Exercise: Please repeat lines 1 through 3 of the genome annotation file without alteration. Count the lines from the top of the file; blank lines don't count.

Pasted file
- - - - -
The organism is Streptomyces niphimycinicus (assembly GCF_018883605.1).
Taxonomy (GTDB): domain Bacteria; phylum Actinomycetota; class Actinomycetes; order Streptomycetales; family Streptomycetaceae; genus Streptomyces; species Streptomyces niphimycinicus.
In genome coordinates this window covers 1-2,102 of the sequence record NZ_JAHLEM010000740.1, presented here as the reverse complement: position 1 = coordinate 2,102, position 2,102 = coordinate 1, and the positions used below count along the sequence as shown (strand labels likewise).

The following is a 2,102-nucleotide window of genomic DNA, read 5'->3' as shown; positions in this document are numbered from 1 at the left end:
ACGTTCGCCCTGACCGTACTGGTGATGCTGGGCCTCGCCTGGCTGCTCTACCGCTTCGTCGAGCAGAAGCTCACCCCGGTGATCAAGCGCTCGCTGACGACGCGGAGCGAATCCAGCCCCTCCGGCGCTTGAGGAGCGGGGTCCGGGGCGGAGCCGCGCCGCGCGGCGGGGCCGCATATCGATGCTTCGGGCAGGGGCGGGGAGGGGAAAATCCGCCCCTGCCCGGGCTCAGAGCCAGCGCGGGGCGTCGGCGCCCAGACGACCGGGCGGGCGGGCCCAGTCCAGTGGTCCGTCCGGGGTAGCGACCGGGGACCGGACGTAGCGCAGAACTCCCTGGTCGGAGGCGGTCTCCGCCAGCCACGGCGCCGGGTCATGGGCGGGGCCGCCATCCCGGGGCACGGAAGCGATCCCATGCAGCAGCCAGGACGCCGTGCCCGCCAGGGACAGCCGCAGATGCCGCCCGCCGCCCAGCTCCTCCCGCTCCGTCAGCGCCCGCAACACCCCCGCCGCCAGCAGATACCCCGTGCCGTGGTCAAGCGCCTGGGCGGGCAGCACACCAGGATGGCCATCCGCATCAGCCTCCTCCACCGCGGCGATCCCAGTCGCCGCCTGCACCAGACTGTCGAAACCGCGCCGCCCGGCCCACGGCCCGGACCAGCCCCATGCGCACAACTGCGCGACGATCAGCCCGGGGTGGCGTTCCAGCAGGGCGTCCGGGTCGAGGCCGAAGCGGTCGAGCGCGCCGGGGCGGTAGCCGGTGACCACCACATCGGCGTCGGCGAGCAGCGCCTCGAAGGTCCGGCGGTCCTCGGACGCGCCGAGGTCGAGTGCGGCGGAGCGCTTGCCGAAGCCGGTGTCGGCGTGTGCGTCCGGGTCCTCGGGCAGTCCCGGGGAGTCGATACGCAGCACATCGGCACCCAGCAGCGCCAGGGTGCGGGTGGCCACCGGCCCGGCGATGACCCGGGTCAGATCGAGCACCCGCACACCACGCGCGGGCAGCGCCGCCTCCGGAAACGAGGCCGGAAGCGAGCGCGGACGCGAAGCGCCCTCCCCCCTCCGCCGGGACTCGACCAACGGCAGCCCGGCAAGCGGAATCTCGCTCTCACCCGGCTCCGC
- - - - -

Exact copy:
The organism is Streptomyces niphimycinicus (assembly GCF_018883605.1).
Taxonomy (GTDB): domain Bacteria; phylum Actinomycetota; class Actinomycetes; order Streptomycetales; family Streptomycetaceae; genus Streptomyces; species Streptomyces niphimycinicus.
In genome coordinates this window covers 1-2,102 of the sequence record NZ_JAHLEM010000740.1, presented here as the reverse complement: position 1 = coordinate 2,102, position 2,102 = coordinate 1, and the positions used below count along the sequence as shown (strand labels likewise).